Wolfram said he spent most of the past decade working on a "big intellectual structure," that has resulted in his new 1,200-page book, only 59 of whose pages deal specifically with biology. "During the past 300 years, mathematics and equations have been used in a serious way in science," he said, citing particularly apt applications in physics, such as determining the orbits of planets. "But (math) hasn't worked out so well in other areas...traditional mathematics has not been well used in biology. We might not be using the right building blocks for our models or descriptions of things."
The dearth of good math-based models prompted Wolfram to spend the past 15 years building the cellular automata concept so that "mathematics can be used like a microscope pointed at various objects various flora and fauna. After all, look at all the stuff that's happening from one black box (or cell)."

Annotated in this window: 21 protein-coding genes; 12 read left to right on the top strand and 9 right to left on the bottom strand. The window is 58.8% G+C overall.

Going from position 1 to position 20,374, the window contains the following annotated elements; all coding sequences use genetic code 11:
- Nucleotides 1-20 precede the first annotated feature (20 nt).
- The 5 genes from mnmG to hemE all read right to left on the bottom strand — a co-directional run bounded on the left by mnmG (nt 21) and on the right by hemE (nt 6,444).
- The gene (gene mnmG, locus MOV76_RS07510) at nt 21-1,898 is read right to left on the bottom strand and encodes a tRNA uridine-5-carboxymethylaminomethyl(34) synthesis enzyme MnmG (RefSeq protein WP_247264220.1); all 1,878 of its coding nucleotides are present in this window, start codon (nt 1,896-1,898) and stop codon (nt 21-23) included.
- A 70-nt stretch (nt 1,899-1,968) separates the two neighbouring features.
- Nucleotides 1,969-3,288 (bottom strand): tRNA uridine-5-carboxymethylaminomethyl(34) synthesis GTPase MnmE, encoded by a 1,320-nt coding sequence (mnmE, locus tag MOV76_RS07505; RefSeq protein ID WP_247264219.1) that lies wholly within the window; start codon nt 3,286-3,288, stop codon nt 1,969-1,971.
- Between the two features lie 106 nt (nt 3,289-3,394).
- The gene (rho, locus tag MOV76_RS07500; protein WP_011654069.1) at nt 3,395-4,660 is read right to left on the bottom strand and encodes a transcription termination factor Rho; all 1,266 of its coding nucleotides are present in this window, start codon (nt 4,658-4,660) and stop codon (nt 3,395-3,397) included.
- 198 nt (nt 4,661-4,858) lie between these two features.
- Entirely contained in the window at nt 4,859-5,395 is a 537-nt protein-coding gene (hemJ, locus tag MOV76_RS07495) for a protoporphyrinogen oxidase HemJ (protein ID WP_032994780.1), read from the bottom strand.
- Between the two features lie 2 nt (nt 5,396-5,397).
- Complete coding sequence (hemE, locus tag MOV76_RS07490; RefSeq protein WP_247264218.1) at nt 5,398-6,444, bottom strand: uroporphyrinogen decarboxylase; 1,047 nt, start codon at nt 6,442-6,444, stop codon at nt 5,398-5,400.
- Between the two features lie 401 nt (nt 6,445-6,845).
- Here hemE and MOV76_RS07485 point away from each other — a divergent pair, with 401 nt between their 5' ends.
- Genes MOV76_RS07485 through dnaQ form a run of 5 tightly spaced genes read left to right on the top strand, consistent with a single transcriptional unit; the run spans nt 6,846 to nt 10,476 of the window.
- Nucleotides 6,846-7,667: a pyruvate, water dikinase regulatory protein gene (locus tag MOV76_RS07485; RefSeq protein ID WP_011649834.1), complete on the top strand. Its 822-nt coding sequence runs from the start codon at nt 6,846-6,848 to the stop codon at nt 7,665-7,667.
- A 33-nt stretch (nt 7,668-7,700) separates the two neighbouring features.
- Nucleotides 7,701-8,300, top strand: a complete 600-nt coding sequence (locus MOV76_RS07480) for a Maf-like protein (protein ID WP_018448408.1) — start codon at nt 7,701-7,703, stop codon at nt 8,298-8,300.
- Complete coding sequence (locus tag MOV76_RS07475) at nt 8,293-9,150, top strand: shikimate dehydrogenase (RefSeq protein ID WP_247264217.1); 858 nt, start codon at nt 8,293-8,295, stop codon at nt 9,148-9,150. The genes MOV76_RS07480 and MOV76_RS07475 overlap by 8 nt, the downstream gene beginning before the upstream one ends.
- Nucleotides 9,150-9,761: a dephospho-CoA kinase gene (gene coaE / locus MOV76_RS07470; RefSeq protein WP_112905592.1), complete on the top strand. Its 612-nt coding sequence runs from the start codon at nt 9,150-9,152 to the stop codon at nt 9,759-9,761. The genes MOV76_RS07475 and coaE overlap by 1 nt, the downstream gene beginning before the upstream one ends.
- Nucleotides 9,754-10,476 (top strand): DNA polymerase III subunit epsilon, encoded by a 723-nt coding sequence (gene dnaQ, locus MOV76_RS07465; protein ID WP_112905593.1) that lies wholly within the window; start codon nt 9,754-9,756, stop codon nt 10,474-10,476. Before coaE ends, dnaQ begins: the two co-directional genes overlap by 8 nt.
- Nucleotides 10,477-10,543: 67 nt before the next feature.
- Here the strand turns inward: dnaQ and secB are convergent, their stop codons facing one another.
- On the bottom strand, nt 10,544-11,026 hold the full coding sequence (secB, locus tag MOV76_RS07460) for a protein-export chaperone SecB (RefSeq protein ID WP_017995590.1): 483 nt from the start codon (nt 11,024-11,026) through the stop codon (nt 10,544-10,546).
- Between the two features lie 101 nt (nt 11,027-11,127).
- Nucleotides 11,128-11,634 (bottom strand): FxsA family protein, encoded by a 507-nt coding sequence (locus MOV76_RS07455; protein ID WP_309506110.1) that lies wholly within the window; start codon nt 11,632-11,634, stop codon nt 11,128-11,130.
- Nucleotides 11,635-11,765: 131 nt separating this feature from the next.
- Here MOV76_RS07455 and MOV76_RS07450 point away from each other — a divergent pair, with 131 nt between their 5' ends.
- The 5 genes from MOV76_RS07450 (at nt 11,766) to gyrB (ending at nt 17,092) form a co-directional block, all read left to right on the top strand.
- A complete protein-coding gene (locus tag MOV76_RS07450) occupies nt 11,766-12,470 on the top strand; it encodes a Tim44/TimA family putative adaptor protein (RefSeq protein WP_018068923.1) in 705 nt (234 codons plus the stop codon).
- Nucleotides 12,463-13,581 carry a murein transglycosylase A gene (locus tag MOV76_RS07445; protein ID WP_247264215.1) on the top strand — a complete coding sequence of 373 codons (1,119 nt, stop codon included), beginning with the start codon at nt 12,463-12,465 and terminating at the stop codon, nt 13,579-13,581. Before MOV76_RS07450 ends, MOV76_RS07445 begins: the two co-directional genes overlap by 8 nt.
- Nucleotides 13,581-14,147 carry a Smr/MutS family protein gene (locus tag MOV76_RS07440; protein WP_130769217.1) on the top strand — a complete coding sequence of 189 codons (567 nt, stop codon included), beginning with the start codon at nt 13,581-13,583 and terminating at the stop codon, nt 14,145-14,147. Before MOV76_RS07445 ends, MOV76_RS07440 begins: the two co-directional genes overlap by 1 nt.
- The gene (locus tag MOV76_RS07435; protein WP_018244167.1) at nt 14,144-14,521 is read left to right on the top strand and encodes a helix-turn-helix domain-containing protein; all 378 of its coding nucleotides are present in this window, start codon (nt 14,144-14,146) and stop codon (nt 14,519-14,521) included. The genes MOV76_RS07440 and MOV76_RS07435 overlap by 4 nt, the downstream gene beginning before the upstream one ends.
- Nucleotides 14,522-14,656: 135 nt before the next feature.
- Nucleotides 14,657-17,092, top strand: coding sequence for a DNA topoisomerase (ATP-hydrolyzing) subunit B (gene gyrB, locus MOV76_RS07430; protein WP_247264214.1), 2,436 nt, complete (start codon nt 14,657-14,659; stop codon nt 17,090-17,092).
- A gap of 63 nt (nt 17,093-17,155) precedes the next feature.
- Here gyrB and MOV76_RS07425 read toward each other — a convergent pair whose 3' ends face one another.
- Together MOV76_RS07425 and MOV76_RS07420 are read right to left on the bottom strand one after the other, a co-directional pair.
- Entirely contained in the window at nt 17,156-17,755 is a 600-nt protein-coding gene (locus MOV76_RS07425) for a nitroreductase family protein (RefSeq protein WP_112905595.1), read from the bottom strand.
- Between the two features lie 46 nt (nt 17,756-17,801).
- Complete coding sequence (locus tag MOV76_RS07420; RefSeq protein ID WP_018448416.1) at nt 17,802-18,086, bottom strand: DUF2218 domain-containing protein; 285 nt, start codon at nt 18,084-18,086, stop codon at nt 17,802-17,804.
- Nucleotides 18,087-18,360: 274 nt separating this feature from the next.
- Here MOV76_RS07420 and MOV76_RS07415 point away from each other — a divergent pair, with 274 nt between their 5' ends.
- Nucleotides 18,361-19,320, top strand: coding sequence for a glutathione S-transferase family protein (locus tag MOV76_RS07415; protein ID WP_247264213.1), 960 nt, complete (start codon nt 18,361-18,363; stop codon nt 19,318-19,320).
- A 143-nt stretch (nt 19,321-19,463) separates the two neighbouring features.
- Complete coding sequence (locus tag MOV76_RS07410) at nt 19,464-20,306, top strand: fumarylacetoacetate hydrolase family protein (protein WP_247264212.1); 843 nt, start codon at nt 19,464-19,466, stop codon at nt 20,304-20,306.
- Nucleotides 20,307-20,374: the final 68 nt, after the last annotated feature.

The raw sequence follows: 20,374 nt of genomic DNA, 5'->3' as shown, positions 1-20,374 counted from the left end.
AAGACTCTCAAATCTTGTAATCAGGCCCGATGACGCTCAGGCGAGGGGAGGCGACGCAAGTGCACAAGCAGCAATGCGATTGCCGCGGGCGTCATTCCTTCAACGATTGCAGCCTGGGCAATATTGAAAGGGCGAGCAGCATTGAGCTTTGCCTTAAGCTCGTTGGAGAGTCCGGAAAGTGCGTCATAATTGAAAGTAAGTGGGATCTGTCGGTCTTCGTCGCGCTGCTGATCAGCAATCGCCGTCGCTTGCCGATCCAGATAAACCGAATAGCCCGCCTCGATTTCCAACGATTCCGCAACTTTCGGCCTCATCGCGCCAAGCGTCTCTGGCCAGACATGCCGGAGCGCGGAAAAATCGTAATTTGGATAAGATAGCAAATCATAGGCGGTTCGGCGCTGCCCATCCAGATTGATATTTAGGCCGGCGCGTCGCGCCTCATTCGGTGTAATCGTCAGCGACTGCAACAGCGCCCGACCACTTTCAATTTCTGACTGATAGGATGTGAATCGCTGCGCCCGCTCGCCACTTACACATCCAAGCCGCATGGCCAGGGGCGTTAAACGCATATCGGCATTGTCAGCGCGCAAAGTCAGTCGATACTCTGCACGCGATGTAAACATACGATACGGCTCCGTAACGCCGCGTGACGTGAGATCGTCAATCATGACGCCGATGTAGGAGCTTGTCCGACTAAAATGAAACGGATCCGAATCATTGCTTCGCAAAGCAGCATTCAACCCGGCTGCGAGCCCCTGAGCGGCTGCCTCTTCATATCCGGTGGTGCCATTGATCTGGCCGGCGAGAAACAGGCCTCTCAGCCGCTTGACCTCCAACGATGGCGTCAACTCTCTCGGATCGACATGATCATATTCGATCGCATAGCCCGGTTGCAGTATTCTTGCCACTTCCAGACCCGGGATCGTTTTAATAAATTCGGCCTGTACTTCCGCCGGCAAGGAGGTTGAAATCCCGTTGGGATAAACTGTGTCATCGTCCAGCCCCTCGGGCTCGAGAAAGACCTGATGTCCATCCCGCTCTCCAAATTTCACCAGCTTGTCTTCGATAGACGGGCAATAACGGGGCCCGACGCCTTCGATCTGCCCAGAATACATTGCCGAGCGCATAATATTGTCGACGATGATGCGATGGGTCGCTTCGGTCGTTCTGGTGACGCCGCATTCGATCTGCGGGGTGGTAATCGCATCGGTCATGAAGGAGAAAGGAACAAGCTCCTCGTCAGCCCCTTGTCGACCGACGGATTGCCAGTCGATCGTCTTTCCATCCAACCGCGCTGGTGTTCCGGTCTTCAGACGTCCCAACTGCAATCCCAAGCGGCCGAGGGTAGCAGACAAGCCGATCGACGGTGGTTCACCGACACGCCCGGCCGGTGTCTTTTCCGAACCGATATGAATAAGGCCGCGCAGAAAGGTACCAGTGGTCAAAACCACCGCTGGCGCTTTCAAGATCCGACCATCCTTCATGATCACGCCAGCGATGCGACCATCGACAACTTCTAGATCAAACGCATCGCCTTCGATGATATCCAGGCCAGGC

That cellular automata can mimic forms in nature is evidence of "a very robust phenomena," Wolfram said. "Something very basic and fundamental is at work."
He pointed to the sequence of prime numbers, or the digits flowing forth from calculations of pi as something science has heretofore regarded as "a nuisance, or a distraction or a bug of some sort not an important basic phenomenon." But the apparent randomness of these numbers has at least one satisfying aspect: the more complicated things look, the more we are likely to ascribe "naturalness" to them.